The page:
FORT BRAGG, N.C. - At about 10:21 a.m. July 21, a radiological weapon was "detonated" near Fort Bragg, injuring the almost 400 employees who worked at a nearby maintenance facility.

The explosion and the ensuing radioactive cloud that hovered in the area above Bragg Boulevard and Knox Street, prompted Fort Bragg and Fayetteville authorities to combine efforts to minimize damage and casualties.

Although the scenario was hypothetical, the resulting ideas and coordination that came from the exercise were very real. Officials from both communities worked together to ensure all citizens and concerns were taken care of during the exercise, called Orbit Comet.

If a terrorist attack occurred on Fort Bragg, both communities would be affected and according to officials, it's important to ensure that agencies from both communities work together to respond to any such emergency situation.

"We work with Fort Bragg on a daily basis and we have mutual agreements that we work with them, whether it's any type of exercise or any event that happens on Fort Bragg, especially with our fire and EMS (emergency medical service) units" explained Tim Mitchell, deputy director of Cumberland County's Emergency Services. "Today, with our exercises going on, this is a large-scale event for Cumberland County and the City of Fayetteville, so our agencies wanted to really be involved with this so that we would have a better working relationship."

Mitchell said it's very important for Cumberland County to be involved in Orbit Comet even though the event did not originate on Fort Bragg.

"Even though the event didn't start on Fort Bragg, it could begin in the county and move onto Fort Bragg. We have to work together as a unified team in order to be able to mitigate the situation as soon as we can."

The event was designed to ensure that agencies from both communities are able to properly coordinate necessary assistance in case of local emergencies, including possible terrorist attacks and natural disasters, such as devastating hurricanes or tornadoes.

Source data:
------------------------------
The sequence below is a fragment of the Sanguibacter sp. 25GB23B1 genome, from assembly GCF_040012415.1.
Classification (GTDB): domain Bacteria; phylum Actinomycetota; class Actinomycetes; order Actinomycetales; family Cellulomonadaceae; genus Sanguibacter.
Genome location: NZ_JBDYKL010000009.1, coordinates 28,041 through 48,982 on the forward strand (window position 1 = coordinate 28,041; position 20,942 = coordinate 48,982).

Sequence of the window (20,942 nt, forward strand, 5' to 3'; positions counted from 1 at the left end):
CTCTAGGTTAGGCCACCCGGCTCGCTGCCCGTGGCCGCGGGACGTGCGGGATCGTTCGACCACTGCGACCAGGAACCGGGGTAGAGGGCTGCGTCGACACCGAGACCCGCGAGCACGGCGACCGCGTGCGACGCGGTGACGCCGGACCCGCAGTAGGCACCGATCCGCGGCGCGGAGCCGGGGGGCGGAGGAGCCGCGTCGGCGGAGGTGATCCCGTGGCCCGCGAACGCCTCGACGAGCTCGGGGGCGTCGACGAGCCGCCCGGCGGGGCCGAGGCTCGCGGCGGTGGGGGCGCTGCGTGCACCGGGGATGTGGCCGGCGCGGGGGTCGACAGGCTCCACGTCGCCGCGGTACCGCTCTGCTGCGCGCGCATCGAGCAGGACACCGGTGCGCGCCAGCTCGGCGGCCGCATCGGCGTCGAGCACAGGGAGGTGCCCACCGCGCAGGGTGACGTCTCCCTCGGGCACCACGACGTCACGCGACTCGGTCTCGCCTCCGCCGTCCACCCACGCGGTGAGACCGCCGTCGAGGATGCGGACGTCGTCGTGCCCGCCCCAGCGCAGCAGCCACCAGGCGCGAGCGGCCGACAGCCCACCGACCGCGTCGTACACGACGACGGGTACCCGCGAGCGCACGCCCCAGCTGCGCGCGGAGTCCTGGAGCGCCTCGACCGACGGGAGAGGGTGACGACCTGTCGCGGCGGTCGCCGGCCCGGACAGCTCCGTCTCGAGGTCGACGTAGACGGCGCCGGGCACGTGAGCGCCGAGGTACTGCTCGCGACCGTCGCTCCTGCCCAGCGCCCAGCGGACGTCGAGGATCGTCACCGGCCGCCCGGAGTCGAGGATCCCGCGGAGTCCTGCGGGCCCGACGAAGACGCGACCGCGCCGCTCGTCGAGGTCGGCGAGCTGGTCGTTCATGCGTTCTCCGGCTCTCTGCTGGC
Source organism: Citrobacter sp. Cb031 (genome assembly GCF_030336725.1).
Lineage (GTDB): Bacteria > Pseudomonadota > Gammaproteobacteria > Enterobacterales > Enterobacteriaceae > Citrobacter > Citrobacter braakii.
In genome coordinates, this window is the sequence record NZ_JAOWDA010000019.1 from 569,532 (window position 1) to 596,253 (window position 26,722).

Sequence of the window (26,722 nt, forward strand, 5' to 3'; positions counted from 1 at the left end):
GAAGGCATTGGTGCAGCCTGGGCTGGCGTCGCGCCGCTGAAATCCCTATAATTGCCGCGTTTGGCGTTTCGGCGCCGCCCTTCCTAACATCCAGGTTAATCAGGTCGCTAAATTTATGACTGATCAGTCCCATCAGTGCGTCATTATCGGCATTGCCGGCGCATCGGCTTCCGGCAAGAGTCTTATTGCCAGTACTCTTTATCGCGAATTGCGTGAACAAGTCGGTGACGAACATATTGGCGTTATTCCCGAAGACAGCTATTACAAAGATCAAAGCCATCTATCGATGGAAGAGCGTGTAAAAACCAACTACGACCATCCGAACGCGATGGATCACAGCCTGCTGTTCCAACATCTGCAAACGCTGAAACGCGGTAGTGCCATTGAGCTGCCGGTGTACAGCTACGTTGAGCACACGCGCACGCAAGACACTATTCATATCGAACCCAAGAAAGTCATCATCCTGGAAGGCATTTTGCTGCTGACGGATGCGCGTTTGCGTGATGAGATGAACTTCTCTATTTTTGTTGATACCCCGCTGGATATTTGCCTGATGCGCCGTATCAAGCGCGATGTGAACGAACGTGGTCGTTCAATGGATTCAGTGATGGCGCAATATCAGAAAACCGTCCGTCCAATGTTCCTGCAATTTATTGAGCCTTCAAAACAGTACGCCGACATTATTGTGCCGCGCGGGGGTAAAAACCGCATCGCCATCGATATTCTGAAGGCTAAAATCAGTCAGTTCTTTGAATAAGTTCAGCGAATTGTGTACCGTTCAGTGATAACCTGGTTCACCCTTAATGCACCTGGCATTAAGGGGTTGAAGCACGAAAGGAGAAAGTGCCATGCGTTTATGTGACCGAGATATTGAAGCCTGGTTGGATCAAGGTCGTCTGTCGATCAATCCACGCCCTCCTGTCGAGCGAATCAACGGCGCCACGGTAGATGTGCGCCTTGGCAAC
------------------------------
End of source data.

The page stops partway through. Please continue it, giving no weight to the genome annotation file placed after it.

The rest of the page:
"It works for us very well," Mitchell said. "I've always said you're only as good as you're trained. So the more we train together, the better prepared both agencies would be in case of a real emergency."

The exercise included military police, fire and EMS elements for Fort Bragg and emergency management officials from Cumberland County.

Mitchell said the training has helped his agency because it is an opportunity to become familiarize with the way the military does things.

"I think we've learned together as far as how we can get resources a whole lot easier with Fort Bragg. The civilian world also does things differently," he said. George Olavarria, Fort Bragg's acting Emergency Services director, agreed that the joint effort was beneficial for both communities.

"We're exercising our all-hazards plan and Cumberland County and all surrounding communities are vital to the plan," Olavarria explained. "What happens here on Fort Bragg would also affect those off the installation. So it's very important that we partner up and exercise the plan."
Olavarria said it's important to be prepared for all contingencies.

"It's very important that we have a plan and we exercise the plan and we involve as many of our partners, whether they're civilian or Soldiers, into the plan so that we essentially, know how to get from point A to point B."

Olavarria said in implementing a plan of action, the agencies have to consider different scenarios or possibilities and how they may affect Fort Bragg and surrounding areas.

"Here in North Carolina, we have tornadoes, hurricanes, you name it, so we have to be prepared for natural disasters or man-made disasters and we plan for each of those," he said.

He acknowledged that the two communities have always forged a partnership and he added that it is important to strengthen the relationship by working together on exercises, such as Orbit Comet.

Olavarria added that it also ensures that they're able to deal directly with state and federal agencies.